Plane & Pilot
Tuesday, June 23, 2009

Cessna 400 Corvalis TT


Cessna initiates changes to its recently acquired Columbia line of low-wing singles


cessnaBack in the ’80s, when I was working on the ABC TV show Wide World of Flying, I flew up to Washington State to interview Ken Wheeler, designer of the Wheeler Express homebuilt, and fly his innovative airplane. In those days (1987?), the Wheeler Express was that rare machine: a four-seat homebuilt.

Like so many other homebuilt designs of the time, it was also a fixed-gear composite airplane, nevertheless possessed of near-retractable performance. Wheeler’s explanation of why he elected to design his airplane with fixed rather than retractable gear was interesting. “This is a homebuilt airplane, after all,” said Wheeler, “so ease of construction is important. Fixed gear is simpler, lighter and, in many ways, stronger. Whether you’re designing a homebuilt or certified airplane, retracting the wheels is almost universally more trouble than it’s worth. For most airplanes, this one included, it just makes more sense to leave the wheels hanging than to retract them.”

Lance Neibauer apparently felt the same way when he configured his first certified airplane, the Columbia 300. Though Neibauer had previously designed a number of fast, retractable homebuilts (including the world-beater Lancair IV and IV-P), he recognized that fixed gear was simpler to build, lighter, less maintenance-prone and, perhaps most important in this context, less expensive to certify.

The original Columbia 300 evolved to become the all-electric Columbia 350; later, Columbia added a turbocharged model—the 400. Today, the airplanes have been rebadged: the 350 as the Cessna Corvalis, and the top-of-the-line 400 as the Cessna Corvalis TT. Since Cessna acquired the model line nearly two years ago—its first low-wing piston singles ever—the company has made few changes to the basic design, but a few modifications were in order for model year 2009.

Despite their obvious style and speed, the original model 350 and 400 were light on payload, so Cessna addressed the airplane’s weight problem head-on. For 2009, a new composite, single-bottle oxygen system is mounted in the tail, replacing the former wing-mounted, metal containers, and that recovers a 25-pound payload increase.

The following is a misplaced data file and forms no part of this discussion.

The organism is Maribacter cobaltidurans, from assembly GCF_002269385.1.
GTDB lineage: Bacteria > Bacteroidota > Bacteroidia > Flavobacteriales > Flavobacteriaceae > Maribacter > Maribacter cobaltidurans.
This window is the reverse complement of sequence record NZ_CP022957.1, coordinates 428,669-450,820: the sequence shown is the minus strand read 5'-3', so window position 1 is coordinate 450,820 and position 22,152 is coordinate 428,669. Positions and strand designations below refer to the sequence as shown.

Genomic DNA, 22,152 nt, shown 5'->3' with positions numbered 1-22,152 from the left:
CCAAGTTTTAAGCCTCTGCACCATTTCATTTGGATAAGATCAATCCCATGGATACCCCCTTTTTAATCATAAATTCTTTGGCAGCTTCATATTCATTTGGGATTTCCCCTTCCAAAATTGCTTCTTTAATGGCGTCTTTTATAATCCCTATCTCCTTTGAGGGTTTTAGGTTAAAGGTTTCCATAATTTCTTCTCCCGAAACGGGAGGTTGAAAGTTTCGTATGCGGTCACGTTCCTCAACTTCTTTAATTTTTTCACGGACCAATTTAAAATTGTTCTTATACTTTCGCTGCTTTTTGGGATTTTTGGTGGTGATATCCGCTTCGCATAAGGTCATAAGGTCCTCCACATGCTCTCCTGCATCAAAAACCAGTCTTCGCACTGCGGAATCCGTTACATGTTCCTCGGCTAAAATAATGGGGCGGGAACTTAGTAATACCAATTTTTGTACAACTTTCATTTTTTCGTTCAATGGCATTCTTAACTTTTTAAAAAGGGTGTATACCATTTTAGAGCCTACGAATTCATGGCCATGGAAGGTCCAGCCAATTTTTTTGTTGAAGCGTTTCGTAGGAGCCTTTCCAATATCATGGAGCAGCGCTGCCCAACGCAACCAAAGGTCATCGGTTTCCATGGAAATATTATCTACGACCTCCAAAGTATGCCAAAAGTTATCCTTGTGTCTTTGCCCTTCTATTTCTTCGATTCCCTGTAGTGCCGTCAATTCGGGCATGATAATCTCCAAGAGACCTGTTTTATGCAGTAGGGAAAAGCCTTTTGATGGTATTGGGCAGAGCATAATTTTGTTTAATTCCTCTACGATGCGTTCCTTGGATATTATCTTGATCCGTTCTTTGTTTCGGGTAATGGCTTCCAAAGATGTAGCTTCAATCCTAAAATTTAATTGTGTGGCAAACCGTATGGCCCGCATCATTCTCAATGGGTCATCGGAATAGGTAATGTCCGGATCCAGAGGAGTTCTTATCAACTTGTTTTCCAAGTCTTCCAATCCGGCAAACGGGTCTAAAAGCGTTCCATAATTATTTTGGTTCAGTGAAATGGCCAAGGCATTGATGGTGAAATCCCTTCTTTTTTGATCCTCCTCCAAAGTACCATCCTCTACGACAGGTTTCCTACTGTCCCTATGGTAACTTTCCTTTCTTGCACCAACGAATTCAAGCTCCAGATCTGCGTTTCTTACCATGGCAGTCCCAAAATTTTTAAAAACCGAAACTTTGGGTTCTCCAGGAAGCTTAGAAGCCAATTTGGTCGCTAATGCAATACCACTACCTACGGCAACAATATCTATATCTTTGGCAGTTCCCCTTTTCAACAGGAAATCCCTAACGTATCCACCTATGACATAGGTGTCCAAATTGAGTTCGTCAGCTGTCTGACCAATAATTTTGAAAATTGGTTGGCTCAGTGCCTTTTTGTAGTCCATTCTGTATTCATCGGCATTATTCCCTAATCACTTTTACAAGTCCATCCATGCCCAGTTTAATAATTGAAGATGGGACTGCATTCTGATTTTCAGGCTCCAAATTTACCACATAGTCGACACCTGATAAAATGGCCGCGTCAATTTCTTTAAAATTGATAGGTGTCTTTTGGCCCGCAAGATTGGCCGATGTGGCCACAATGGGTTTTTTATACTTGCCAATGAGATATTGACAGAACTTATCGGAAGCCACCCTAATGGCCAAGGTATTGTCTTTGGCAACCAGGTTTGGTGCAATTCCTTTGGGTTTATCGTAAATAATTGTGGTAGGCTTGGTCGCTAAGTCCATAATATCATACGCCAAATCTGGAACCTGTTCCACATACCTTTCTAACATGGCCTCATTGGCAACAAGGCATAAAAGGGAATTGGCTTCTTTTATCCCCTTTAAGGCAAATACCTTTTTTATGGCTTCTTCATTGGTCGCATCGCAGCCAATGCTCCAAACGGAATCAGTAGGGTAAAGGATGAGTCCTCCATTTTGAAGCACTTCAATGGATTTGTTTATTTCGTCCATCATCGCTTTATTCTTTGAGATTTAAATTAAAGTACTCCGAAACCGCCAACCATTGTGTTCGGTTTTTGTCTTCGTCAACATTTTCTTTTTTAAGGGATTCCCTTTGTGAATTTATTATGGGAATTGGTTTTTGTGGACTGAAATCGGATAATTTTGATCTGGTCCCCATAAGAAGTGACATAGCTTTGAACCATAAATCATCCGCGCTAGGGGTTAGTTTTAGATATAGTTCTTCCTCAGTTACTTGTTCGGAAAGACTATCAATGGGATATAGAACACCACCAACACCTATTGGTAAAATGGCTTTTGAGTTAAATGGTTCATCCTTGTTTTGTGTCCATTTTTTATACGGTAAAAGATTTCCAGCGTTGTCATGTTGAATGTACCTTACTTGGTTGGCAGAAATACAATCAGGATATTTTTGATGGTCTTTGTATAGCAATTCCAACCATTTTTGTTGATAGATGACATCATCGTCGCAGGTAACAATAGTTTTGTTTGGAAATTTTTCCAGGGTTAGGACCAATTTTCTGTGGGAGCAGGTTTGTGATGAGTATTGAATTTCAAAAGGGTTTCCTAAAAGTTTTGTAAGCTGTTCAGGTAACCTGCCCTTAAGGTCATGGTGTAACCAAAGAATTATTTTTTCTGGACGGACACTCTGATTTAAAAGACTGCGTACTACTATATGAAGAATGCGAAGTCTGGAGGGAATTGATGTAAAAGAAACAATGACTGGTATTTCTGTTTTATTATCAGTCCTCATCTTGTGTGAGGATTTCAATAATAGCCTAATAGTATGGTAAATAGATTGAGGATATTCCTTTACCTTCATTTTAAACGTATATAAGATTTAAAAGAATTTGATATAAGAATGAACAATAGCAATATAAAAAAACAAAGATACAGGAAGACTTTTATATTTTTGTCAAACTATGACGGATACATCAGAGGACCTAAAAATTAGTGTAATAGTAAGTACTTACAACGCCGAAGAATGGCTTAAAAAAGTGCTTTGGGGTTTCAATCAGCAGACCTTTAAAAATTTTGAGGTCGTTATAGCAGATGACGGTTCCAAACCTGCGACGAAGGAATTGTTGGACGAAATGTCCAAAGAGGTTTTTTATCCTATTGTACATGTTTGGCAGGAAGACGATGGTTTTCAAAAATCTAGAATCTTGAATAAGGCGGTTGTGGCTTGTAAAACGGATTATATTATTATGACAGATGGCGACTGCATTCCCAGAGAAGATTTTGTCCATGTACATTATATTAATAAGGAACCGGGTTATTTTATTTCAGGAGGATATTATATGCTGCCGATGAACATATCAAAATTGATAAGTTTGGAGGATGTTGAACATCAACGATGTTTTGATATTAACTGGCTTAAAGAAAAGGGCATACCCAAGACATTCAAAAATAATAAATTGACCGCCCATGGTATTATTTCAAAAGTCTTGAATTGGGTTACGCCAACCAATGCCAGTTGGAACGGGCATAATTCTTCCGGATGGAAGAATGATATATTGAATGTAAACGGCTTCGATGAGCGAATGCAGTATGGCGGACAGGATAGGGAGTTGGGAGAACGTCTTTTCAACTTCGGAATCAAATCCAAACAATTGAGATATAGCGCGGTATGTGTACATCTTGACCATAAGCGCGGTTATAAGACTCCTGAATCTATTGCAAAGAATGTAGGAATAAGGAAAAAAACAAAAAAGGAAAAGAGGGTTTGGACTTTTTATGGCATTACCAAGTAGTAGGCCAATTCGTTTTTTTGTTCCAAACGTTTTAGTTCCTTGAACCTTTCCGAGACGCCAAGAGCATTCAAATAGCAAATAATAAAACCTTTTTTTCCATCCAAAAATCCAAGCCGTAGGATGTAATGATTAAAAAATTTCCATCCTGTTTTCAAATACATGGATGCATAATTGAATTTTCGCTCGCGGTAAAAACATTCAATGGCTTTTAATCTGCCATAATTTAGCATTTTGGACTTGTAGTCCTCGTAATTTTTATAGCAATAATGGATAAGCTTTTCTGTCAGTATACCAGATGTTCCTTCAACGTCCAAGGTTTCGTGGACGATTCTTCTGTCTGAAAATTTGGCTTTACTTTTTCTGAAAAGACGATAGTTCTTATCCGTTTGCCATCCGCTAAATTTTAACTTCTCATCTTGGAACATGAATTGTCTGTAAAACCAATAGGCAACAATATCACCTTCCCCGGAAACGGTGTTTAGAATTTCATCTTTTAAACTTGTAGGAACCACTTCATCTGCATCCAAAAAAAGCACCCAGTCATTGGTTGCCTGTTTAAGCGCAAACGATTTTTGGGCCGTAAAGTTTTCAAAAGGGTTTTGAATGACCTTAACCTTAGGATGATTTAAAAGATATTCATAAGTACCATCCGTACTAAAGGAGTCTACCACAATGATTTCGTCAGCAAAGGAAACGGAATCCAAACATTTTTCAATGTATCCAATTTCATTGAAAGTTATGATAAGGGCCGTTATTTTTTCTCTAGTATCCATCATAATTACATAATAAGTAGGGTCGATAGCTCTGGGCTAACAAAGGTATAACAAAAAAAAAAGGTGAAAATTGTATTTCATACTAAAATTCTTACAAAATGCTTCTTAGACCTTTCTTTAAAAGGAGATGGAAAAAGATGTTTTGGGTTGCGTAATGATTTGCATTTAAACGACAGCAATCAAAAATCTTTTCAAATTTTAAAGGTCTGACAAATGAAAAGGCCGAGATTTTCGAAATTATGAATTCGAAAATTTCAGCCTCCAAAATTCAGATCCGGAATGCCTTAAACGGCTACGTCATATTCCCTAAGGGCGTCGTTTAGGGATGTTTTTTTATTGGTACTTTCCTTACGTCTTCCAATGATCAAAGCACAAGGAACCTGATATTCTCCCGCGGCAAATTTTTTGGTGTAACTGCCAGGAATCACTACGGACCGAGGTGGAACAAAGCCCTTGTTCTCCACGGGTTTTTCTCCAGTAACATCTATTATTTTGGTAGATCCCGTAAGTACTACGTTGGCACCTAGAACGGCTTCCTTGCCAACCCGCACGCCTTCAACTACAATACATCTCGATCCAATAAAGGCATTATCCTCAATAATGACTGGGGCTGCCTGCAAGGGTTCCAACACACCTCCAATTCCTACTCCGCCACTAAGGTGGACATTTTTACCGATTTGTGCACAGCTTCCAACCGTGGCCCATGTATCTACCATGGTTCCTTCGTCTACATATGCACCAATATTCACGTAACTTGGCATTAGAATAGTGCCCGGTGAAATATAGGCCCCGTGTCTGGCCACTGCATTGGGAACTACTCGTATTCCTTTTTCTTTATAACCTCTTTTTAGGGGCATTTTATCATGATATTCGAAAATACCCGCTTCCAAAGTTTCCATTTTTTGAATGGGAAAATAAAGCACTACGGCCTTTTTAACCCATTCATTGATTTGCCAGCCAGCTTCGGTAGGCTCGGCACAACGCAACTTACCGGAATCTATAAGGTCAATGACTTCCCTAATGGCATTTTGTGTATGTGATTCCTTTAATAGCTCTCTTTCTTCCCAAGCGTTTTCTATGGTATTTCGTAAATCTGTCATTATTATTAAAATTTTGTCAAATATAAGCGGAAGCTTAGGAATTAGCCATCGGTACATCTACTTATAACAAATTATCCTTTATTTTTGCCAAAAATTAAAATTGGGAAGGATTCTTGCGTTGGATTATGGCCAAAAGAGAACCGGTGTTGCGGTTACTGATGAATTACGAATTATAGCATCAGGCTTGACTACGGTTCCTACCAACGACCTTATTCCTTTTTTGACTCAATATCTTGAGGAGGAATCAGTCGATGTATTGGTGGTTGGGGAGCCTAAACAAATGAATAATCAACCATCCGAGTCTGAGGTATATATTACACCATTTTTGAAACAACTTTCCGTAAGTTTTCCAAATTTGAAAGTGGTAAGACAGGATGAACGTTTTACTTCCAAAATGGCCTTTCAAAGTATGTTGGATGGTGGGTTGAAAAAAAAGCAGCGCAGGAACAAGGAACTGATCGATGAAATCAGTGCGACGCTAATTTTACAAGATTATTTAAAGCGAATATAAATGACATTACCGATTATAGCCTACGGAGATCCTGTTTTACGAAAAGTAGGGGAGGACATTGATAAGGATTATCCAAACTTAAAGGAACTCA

Buyers also now have the option of deleting the formerly standard air-conditioning system for a credit and another significant improvement in useful load—about 75 pounds. That’s a total payload increase of 100 pounds over the old airplane.


The Corvalis TT sports a slick composite finish, and its main gear are carefully faired and tucked beneath the wings. Gull-wing doors that fold up and out provide ingress into a generously sized, automotive-like cabin.
A new cold-weather kit improves engine-oil temperatures for pilots operating the aircraft in frigid climates. For those same folks, Cessna has completed certification on an inadvertent TKS anti-ice system on the Corvalis TT, and is hard at work on the Corvalis (though that system wasn’t certified at press time). Rosen sun visors now are standard equipment. Finally, every Cessna Corvalis and Corvalis TT comes with a comprehensive FITS-based (FAA/Industry Training Standards) ground syllabus and five hours of flight training to bring new owners up to speed on the airplane’s systems.

Of course, the big news is that the Corvalis TT offers cruise performance more appropriate to a retractable than to a fixed-gear airplane. I flew a ferry-time-only 2009 Corvalis TT from Tom’s Aircraft in Long Beach, Calif., with product specialist Jade Duckart. Tom’s Aircraft Sales Manager Rich Manor explains that the new airplanes filled a gap in Cessna’s product line and expanded the company’s horizons in a big way. “The Corvalis line represents a major departure for Cessna in several areas,” says Manor. “Not only is it a low-wing airplane, it’s also an all-composite design with gull-wing doors and a side stick.



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